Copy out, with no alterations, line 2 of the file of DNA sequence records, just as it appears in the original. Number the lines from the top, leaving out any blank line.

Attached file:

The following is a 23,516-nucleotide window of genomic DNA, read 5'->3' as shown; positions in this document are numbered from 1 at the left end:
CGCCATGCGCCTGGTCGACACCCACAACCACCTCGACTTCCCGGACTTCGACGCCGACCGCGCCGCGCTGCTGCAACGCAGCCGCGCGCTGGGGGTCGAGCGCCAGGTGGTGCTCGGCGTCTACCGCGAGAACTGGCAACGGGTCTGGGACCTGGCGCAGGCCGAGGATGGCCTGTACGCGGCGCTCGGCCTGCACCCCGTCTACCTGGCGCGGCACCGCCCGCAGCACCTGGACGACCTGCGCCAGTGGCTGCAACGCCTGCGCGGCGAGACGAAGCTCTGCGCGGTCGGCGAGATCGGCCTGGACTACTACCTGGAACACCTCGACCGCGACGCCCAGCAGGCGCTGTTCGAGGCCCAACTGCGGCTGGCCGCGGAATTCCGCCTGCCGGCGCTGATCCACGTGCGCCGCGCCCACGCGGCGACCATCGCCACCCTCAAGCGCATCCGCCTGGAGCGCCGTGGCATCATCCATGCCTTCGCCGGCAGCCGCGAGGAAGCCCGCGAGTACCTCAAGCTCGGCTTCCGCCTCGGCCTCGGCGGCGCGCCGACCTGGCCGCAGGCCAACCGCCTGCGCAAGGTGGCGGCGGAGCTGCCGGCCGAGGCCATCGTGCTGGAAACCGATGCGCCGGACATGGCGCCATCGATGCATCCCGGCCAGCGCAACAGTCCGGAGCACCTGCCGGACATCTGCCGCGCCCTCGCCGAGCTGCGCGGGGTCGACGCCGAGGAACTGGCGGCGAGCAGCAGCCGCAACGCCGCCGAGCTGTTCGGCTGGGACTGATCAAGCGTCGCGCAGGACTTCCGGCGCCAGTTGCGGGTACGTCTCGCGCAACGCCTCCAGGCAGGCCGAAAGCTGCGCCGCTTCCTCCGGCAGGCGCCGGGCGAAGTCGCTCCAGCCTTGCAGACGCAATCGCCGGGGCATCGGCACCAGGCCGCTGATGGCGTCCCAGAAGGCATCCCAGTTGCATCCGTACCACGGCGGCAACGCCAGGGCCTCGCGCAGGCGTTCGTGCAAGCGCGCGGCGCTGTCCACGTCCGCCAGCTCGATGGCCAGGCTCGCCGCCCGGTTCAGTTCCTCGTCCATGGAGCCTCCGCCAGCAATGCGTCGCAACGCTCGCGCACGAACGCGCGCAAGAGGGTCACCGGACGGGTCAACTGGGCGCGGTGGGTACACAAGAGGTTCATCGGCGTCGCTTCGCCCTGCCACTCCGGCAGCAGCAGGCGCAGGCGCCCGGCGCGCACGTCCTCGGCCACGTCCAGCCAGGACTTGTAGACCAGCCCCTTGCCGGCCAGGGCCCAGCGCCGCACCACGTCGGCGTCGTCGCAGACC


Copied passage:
CGCCATGCGCCTGGTCGACACCCACAACCACCTCGACTTCCCGGACTTCGACGCCGACCGCGCCGCGCTGCTGCAACGCAGCCGCGCGCTGGGGGTCGAGCGCCAGGTGGTGCTCGGCGTCTACCGCGAGAACTGGCAACGGGTCTGGGACCTGGCGCAGGCCGAGGATGGCCTGTACGCGGCGCTCGGCCTGCACCCCGTCTACCTGGCGCGGCACCGCCCGCAGCACCTGGACGACCTGCGCCAGTGGCTGCAACGCCTGCGCGGCGAGACGAAGCTCTGCGCGGTCGGCGAGATCGGCCTGGACTACTACCTGGAACACCTCGACCGCGACGCCCAGCAGGCGCTGTTCGAGGCCCAACTGCGGCTGGCCGCGGAATTCCGCCTGCCGGCGCTGATCCACGTGCGCCGCGCCCACGCGGCGACCATCGCCACCCTCAAGCGCATCCGCCTGGAGCGCCGTGGCATCATCCATGCCTTCGCCGGCAGCCGCGAGGAAGCCCGCGAGTACCTCAAGCTCGGCTTCCGCCTCGGCCTCGGCGGCGCGCCGACCTGGCCGCAGGCCAACCGCCTGCGCAAGGTGGCGGCGGAGCTGCCGGCCGAGGCCATCGTGCTGGAAACCGATGCGCCGGACATGGCGCCATCGATGCATCCCGGCCAGCGCAACAGTCCGGAGCACCTGCCGGACATCTGCCGCGCCCTCGCCGAGCTGCGCGGGGTCGACGCCGAGGAACTGGCGGCGAGCAGCAGCCGCAACGCCGCCGAGCTGTTCGGCTGGGACTGATCAAGCGTCGCGCAGGACTTCCGGCGCCAGTTGCGGGTACGTCTCGCGCAACGCCTCCAGGCAGGCCGAAAGCTGCGCCGCTTCCTCCGGCAGGCGCCGGGCGAAGTCGCTCCAGCCTTGCAGACGCAATCGCCGGGGCATCGGCACCAGGCCGCTGATGGCGTCCCAGAAGGCATCCCAGTTGCATCCGTACCACGGCGGCAACGCCAGGGCCTCGCGCAGGCGTTCGTGCAAGCGCGCGGCGCTGTCCACGTCCGCCAGCTCGATGGCCAGGCTCGCCGCCCGGTTCAGTTCCTCGTCCATGGAGCCTCCGCCAGCAATGCGTCGCAACGCTCGCGCACGAACGCGCGCAAGAGGGTCACCGGACGGGTCAACTGGGCGCGGTGGGTACACAAGAGGTTCATCGGCGTCGCTTCGCCCTGCCACTCCGGCAGCAGCAGGCGCAGGCGCCCGGCGCGCACGTCCTCGGCCACGTCCAGCCAGGACTTGTAGACCAGCCCCTTGCCGGCCAGGGCCCAGCGCCGCACCACGTCGGCGTCGTCGCAGACC